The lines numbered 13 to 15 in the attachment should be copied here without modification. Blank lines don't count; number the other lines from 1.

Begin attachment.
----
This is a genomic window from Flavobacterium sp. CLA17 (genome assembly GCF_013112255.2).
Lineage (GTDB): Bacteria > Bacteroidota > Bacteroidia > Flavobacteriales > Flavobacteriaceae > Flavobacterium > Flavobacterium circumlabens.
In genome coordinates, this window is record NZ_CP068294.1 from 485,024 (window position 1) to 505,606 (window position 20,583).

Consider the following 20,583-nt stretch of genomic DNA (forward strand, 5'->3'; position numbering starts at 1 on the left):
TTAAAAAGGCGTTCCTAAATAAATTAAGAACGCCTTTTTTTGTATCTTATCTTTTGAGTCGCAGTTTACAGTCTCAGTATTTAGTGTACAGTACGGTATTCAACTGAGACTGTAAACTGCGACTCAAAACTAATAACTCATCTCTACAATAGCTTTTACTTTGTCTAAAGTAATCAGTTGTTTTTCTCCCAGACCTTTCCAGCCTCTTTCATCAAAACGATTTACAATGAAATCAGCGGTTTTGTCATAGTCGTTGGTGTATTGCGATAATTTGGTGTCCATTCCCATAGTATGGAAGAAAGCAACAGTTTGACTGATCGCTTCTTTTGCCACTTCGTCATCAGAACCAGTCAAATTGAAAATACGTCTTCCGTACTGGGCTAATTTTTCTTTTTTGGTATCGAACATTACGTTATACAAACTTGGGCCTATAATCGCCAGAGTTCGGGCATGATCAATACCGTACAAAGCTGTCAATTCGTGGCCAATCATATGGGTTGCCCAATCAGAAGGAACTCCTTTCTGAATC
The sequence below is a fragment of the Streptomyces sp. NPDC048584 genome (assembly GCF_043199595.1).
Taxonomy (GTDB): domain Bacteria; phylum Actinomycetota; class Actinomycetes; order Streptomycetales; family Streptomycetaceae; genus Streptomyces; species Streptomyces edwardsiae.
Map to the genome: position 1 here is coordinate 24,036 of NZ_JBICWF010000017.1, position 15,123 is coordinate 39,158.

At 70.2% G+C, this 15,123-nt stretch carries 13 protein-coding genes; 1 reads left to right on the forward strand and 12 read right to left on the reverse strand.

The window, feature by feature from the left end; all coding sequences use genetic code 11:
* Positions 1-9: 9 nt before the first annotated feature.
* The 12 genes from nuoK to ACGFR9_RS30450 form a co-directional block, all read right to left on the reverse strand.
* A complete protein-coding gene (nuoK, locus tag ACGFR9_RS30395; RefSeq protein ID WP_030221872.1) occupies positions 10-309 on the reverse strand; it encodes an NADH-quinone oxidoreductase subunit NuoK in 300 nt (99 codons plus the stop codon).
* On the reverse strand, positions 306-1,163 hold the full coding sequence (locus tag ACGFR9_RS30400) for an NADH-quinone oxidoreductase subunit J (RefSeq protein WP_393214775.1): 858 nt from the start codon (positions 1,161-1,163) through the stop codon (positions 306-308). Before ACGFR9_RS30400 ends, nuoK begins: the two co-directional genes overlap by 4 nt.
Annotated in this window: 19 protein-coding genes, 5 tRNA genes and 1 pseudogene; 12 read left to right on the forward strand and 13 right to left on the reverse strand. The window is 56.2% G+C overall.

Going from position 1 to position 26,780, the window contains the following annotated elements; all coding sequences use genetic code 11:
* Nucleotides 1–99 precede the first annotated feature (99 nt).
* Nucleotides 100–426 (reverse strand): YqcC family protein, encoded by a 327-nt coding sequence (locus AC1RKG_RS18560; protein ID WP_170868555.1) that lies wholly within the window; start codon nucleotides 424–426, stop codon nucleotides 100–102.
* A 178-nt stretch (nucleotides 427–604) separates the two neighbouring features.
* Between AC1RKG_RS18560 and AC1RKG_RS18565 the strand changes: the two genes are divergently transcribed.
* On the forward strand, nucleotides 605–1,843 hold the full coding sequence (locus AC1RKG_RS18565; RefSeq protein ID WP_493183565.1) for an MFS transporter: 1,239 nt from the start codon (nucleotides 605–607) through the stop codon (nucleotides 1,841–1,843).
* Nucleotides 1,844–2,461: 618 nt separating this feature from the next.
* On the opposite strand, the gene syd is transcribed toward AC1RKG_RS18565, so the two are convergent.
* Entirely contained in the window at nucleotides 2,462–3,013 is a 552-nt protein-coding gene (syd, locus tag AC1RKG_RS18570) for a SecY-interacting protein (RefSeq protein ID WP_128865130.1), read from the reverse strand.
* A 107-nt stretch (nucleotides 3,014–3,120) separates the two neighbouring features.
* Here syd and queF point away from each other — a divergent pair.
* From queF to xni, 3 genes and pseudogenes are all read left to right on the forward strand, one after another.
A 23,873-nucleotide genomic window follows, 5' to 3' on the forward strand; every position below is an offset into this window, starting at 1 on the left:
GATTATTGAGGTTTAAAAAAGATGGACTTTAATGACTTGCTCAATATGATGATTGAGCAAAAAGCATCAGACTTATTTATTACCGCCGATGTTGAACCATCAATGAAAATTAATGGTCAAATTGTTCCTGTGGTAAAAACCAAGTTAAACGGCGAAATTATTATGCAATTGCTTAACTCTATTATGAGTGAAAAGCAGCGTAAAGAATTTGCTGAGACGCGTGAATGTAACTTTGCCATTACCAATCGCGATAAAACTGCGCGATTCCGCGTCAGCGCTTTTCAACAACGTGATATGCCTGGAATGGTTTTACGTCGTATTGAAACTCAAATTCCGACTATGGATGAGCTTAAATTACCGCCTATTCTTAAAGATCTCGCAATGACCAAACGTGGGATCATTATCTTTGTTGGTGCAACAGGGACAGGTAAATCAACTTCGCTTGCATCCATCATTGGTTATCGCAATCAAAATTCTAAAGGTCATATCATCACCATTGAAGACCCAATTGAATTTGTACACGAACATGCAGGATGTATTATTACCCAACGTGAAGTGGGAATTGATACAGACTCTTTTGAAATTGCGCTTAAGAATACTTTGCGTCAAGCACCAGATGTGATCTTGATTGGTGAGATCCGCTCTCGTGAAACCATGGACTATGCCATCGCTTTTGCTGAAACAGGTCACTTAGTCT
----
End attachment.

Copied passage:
* A complete protein-coding gene (nuoK, locus tag ACGFR9_RS30395; RefSeq protein ID WP_030221872.1) occupies positions 10-309 on the reverse strand; it encodes an NADH-quinone oxidoreductase subunit NuoK in 300 nt (99 codons plus the stop codon).
* On the reverse strand, positions 306-1,163 hold the full coding sequence (locus tag ACGFR9_RS30400) for an NADH-quinone oxidoreductase subunit J (RefSeq protein WP_393214775.1): 858 nt from the start codon (positions 1,161-1,163) through the stop codon (positions 306-308). Before ACGFR9_RS30400 ends, nuoK begins: the two co-directional genes overlap by 4 nt.
Annotated in this window: 19 protein-coding genes, 5 tRNA genes and 1 pseudogene; 12 read left to right on the forward strand and 13 right to left on the reverse strand. The window is 56.2% G+C overall.